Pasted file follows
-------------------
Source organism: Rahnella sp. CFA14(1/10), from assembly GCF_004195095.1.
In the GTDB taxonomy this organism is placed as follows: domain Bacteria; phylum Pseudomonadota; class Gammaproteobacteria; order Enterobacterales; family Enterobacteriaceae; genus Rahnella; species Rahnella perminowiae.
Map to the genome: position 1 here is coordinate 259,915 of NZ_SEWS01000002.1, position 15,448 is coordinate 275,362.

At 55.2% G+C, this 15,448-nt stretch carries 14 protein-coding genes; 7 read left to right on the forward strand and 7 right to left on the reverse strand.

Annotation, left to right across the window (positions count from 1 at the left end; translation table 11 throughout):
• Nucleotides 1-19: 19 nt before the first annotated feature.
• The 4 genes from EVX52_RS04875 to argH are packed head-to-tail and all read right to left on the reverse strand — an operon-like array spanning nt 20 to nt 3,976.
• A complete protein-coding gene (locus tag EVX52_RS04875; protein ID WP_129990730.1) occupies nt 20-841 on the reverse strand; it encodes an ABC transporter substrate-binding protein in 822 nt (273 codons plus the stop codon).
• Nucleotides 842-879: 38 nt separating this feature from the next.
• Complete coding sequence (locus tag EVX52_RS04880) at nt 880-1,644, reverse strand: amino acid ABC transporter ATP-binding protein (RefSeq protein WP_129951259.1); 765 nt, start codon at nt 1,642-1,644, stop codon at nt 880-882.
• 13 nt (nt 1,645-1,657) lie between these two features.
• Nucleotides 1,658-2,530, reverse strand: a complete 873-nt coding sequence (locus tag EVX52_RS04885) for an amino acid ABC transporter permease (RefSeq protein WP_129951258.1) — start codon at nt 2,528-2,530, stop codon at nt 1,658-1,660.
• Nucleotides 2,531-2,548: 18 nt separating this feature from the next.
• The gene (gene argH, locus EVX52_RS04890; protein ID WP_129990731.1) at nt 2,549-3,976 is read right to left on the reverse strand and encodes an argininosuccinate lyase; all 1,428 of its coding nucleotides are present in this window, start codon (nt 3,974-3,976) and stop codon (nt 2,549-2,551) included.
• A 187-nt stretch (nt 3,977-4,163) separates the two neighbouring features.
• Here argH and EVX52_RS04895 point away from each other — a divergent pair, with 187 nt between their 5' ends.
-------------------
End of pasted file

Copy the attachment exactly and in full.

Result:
Source organism: Rahnella sp. CFA14(1/10), from assembly GCF_004195095.1.
In the GTDB taxonomy this organism is placed as follows: domain Bacteria; phylum Pseudomonadota; class Gammaproteobacteria; order Enterobacterales; family Enterobacteriaceae; genus Rahnella; species Rahnella perminowiae.
Map to the genome: position 1 here is coordinate 259,915 of NZ_SEWS01000002.1, position 15,448 is coordinate 275,362.

At 55.2% G+C, this 15,448-nt stretch carries 14 protein-coding genes; 7 read left to right on the forward strand and 7 right to left on the reverse strand.

Annotation, left to right across the window (positions count from 1 at the left end; translation table 11 throughout):
• Nucleotides 1-19: 19 nt before the first annotated feature.
• The 4 genes from EVX52_RS04875 to argH are packed head-to-tail and all read right to left on the reverse strand — an operon-like array spanning nt 20 to nt 3,976.
• A complete protein-coding gene (locus tag EVX52_RS04875; protein ID WP_129990730.1) occupies nt 20-841 on the reverse strand; it encodes an ABC transporter substrate-binding protein in 822 nt (273 codons plus the stop codon).
• Nucleotides 842-879: 38 nt separating this feature from the next.
• Complete coding sequence (locus tag EVX52_RS04880) at nt 880-1,644, reverse strand: amino acid ABC transporter ATP-binding protein (RefSeq protein WP_129951259.1); 765 nt, start codon at nt 1,642-1,644, stop codon at nt 880-882.
• 13 nt (nt 1,645-1,657) lie between these two features.
• Nucleotides 1,658-2,530, reverse strand: a complete 873-nt coding sequence (locus tag EVX52_RS04885) for an amino acid ABC transporter permease (RefSeq protein WP_129951258.1) — start codon at nt 2,528-2,530, stop codon at nt 1,658-1,660.
• Nucleotides 2,531-2,548: 18 nt separating this feature from the next.
• The gene (gene argH, locus EVX52_RS04890; protein ID WP_129990731.1) at nt 2,549-3,976 is read right to left on the reverse strand and encodes an argininosuccinate lyase; all 1,428 of its coding nucleotides are present in this window, start codon (nt 3,974-3,976) and stop codon (nt 2,549-2,551) included.
• A 187-nt stretch (nt 3,977-4,163) separates the two neighbouring features.
• Here argH and EVX52_RS04895 point away from each other — a divergent pair, with 187 nt between their 5' ends.